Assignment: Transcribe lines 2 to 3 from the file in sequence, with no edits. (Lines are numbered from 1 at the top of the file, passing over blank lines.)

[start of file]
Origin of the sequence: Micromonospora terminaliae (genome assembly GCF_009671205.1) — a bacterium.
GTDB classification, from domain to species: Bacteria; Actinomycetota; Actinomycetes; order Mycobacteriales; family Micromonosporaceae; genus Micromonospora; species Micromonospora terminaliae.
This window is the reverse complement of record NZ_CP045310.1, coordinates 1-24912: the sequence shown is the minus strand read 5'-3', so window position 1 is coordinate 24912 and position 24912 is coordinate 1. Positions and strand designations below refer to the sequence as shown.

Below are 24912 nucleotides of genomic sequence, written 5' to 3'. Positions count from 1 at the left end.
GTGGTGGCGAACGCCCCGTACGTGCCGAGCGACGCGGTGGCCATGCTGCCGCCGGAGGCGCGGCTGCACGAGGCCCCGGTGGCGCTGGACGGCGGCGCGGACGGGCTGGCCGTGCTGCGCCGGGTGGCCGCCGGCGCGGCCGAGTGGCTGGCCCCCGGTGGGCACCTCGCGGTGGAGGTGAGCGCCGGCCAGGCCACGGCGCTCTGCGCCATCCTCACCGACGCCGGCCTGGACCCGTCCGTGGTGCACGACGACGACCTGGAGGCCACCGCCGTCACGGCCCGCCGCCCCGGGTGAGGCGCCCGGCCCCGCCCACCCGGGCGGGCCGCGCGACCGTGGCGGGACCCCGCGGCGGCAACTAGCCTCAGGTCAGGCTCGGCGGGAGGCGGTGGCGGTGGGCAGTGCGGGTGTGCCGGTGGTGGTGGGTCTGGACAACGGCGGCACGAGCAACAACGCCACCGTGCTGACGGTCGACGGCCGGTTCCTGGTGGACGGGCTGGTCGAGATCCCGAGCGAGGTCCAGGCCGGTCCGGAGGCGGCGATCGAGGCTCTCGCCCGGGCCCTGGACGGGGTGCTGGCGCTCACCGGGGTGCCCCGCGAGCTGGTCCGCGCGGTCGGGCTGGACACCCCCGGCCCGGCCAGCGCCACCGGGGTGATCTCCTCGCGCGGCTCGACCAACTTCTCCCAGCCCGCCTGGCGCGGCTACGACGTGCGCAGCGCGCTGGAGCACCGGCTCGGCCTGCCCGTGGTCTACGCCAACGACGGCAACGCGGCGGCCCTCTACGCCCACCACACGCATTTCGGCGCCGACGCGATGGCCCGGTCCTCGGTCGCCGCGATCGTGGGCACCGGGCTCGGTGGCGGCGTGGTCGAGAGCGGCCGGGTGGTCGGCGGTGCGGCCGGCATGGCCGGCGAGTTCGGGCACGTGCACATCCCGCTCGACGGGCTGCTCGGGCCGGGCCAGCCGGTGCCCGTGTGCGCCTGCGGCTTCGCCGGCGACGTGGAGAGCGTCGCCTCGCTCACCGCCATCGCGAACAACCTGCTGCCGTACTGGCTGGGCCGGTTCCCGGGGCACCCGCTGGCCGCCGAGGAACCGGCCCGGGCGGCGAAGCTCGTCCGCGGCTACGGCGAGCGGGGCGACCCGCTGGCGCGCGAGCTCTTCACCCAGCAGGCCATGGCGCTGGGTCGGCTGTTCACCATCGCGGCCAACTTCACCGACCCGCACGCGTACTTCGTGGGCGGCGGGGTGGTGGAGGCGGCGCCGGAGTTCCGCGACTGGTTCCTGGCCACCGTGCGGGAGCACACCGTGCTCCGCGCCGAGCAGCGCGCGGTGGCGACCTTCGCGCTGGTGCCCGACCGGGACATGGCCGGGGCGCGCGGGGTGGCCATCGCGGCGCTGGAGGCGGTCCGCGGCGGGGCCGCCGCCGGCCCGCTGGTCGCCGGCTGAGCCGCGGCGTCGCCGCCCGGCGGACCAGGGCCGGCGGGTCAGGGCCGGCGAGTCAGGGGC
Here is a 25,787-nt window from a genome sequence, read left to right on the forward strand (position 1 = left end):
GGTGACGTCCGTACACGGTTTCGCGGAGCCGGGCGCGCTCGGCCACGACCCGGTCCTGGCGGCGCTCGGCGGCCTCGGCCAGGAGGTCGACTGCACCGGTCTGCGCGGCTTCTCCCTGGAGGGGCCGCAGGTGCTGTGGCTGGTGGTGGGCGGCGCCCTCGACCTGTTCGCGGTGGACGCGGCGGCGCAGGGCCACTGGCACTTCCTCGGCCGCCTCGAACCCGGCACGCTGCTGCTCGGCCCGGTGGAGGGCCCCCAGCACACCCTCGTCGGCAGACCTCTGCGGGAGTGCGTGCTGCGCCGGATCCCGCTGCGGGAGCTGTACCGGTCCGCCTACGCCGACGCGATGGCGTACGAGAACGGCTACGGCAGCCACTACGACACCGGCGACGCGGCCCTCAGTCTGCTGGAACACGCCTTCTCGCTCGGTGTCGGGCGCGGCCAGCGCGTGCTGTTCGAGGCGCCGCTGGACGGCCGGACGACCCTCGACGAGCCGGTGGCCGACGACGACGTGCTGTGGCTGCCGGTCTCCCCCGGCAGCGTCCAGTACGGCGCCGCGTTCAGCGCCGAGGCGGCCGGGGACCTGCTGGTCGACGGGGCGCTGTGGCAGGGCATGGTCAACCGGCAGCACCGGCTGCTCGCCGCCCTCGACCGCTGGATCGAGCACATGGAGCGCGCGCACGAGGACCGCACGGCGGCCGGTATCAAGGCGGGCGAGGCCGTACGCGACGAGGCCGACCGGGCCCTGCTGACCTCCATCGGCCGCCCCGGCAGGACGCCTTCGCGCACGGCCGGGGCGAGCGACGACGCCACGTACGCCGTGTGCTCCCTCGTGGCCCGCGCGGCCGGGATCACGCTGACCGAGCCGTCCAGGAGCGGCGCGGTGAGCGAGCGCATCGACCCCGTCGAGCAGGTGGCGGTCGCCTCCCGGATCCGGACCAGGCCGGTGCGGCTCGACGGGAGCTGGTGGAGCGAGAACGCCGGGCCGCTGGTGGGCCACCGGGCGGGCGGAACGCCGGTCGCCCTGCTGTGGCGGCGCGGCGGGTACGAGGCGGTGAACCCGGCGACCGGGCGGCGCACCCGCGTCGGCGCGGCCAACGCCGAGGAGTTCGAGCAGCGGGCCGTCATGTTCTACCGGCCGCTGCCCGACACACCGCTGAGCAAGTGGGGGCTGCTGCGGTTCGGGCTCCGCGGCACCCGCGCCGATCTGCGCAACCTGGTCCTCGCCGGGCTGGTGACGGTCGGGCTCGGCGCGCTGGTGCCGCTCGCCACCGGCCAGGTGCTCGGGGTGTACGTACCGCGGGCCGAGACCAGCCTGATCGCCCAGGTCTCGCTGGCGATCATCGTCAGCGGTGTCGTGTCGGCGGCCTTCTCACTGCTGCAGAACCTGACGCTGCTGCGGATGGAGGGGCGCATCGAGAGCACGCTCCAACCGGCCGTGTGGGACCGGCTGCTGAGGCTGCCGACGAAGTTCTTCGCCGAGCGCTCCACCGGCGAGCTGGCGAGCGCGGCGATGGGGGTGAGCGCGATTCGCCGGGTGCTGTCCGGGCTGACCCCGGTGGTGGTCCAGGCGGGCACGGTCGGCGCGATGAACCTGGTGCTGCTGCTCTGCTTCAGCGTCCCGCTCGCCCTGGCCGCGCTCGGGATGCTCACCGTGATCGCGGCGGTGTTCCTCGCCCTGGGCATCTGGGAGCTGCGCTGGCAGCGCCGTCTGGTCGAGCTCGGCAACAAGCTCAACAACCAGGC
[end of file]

GTDB classification, from domain to species: Bacteria; Actinomycetota; Actinomycetes; order Mycobacteriales; family Micromonosporaceae; genus Micromonospora; species Micromonospora terminaliae.
This window is the reverse complement of record NZ_CP045310.1, coordinates 1-24912: the sequence shown is the minus strand read 5'-3', so window position 1 is coordinate 24912 and position 24912 is coordinate 1. Positions and strand designations below refer to the sequence as shown.